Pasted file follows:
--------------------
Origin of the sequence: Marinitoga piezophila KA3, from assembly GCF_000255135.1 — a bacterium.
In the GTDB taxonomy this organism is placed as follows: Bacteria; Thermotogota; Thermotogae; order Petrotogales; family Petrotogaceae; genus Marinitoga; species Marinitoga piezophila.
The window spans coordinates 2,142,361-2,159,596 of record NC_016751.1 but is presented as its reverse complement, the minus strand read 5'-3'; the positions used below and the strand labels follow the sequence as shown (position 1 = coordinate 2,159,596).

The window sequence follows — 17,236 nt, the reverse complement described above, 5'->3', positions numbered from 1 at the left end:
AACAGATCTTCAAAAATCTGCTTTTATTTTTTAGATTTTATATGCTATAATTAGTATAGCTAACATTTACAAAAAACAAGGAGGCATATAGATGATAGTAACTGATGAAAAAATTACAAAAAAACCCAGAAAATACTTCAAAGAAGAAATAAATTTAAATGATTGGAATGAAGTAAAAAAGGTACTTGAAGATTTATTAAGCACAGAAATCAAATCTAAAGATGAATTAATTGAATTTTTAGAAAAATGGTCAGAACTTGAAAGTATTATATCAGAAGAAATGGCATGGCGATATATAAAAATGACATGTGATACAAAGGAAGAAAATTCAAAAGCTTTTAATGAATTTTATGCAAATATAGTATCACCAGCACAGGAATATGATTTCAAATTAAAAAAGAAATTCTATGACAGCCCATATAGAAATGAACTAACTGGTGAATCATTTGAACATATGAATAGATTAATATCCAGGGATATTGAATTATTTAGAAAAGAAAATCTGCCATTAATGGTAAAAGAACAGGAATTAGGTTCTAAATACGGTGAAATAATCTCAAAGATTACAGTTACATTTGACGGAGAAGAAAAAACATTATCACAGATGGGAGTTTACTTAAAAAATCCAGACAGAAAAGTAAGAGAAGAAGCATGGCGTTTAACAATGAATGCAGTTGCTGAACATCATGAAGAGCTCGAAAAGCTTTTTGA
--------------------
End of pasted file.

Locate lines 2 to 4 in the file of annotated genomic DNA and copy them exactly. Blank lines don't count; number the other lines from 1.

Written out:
In the GTDB taxonomy this organism is placed as follows: Bacteria; Thermotogota; Thermotogae; order Petrotogales; family Petrotogaceae; genus Marinitoga; species Marinitoga piezophila.
The window spans coordinates 2,142,361-2,159,596 of record NC_016751.1 but is presented as its reverse complement, the minus strand read 5'-3'; the positions used below and the strand labels follow the sequence as shown (position 1 = coordinate 2,159,596).

The window sequence follows — 17,236 nt, the reverse complement described above, 5'->3', positions numbered from 1 at the left end: